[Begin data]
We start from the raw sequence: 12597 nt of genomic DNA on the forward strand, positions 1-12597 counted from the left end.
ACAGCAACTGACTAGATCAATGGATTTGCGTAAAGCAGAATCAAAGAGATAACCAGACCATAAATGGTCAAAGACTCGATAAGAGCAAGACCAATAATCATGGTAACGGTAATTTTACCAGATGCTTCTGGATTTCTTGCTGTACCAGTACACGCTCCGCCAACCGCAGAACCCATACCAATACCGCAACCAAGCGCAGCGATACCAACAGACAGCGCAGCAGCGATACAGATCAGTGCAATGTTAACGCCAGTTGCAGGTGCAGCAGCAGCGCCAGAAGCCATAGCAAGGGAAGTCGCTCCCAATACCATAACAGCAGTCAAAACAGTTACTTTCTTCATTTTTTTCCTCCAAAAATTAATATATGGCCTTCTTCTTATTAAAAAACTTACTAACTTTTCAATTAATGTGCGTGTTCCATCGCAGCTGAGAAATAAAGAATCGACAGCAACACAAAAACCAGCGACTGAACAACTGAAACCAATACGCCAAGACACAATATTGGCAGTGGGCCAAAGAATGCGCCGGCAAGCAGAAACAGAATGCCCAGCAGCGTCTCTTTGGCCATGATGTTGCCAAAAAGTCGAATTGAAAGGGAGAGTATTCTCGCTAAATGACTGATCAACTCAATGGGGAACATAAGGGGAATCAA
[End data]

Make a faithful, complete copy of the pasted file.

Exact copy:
We start from the raw sequence: 12597 nt of genomic DNA on the forward strand, positions 1-12597 counted from the left end.
ACAGCAACTGACTAGATCAATGGATTTGCGTAAAGCAGAATCAAAGAGATAACCAGACCATAAATGGTCAAAGACTCGATAAGAGCAAGACCAATAATCATGGTAACGGTAATTTTACCAGATGCTTCTGGATTTCTTGCTGTACCAGTACACGCTCCGCCAACCGCAGAACCCATACCAATACCGCAACCAAGCGCAGCGATACCAACAGACAGCGCAGCAGCGATACAGATCAGTGCAATGTTAACGCCAGTTGCAGGTGCAGCAGCAGCGCCAGAAGCCATAGCAAGGGAAGTCGCTCCCAATACCATAACAGCAGTCAAAACAGTTACTTTCTTCATTTTTTTCCTCCAAAAATTAATATATGGCCTTCTTCTTATTAAAAAACTTACTAACTTTTCAATTAATGTGCGTGTTCCATCGCAGCTGAGAAATAAAGAATCGACAGCAACACAAAAACCAGCGACTGAACAACTGAAACCAATACGCCAAGACACAATATTGGCAGTGGGCCAAAGAATGCGCCGGCAAGCAGAAACAGAATGCCCAGCAGCGTCTCTTTGGCCATGATGTTGCCAAAAAGTCGAATTGAAAGGGAGAGTATTCTCGCTAAATGACTGATCAACTCAATGGGGAACATAAGGGGAATCAA